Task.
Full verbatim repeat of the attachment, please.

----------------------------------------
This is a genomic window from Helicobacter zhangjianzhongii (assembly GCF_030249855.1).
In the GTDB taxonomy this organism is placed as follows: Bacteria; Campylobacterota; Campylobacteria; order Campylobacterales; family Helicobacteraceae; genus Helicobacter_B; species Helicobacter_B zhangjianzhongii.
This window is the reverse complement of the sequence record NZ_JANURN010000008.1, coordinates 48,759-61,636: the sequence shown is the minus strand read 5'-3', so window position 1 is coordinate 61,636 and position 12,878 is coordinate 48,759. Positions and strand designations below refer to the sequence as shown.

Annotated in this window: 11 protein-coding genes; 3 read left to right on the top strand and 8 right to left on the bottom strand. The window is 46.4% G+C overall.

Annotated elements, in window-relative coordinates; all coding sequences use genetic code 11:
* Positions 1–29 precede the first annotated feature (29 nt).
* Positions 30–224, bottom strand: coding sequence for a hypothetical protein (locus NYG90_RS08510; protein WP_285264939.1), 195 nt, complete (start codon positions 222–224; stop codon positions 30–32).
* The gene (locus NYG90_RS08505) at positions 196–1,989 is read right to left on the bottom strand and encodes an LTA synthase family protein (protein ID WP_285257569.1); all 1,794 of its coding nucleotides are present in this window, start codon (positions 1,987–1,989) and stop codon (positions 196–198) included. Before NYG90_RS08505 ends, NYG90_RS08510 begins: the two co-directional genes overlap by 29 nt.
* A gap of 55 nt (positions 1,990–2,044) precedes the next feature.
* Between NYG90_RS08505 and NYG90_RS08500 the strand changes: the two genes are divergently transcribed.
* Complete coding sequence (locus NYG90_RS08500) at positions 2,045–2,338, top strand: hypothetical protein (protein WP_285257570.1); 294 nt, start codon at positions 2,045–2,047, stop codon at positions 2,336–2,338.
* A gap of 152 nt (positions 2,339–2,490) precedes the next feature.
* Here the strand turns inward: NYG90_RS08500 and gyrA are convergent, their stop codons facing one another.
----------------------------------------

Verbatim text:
This is a genomic window from Helicobacter zhangjianzhongii (assembly GCF_030249855.1).
In the GTDB taxonomy this organism is placed as follows: Bacteria; Campylobacterota; Campylobacteria; order Campylobacterales; family Helicobacteraceae; genus Helicobacter_B; species Helicobacter_B zhangjianzhongii.
This window is the reverse complement of the sequence record NZ_JANURN010000008.1, coordinates 48,759-61,636: the sequence shown is the minus strand read 5'-3', so window position 1 is coordinate 61,636 and position 12,878 is coordinate 48,759. Positions and strand designations below refer to the sequence as shown.

Annotated in this window: 11 protein-coding genes; 3 read left to right on the top strand and 8 right to left on the bottom strand. The window is 46.4% G+C overall.

Annotated elements, in window-relative coordinates; all coding sequences use genetic code 11:
* Positions 1–29 precede the first annotated feature (29 nt).
* Positions 30–224, bottom strand: coding sequence for a hypothetical protein (locus NYG90_RS08510; protein WP_285264939.1), 195 nt, complete (start codon positions 222–224; stop codon positions 30–32).
* The gene (locus NYG90_RS08505) at positions 196–1,989 is read right to left on the bottom strand and encodes an LTA synthase family protein (protein ID WP_285257569.1); all 1,794 of its coding nucleotides are present in this window, start codon (positions 1,987–1,989) and stop codon (positions 196–198) included. Before NYG90_RS08505 ends, NYG90_RS08510 begins: the two co-directional genes overlap by 29 nt.
* A gap of 55 nt (positions 1,990–2,044) precedes the next feature.
* Between NYG90_RS08505 and NYG90_RS08500 the strand changes: the two genes are divergently transcribed.
* Complete coding sequence (locus NYG90_RS08500) at positions 2,045–2,338, top strand: hypothetical protein (protein WP_285257570.1); 294 nt, start codon at positions 2,045–2,047, stop codon at positions 2,336–2,338.
* A gap of 152 nt (positions 2,339–2,490) precedes the next feature.
* Here the strand turns inward: NYG90_RS08500 and gyrA are convergent, their stop codons facing one another.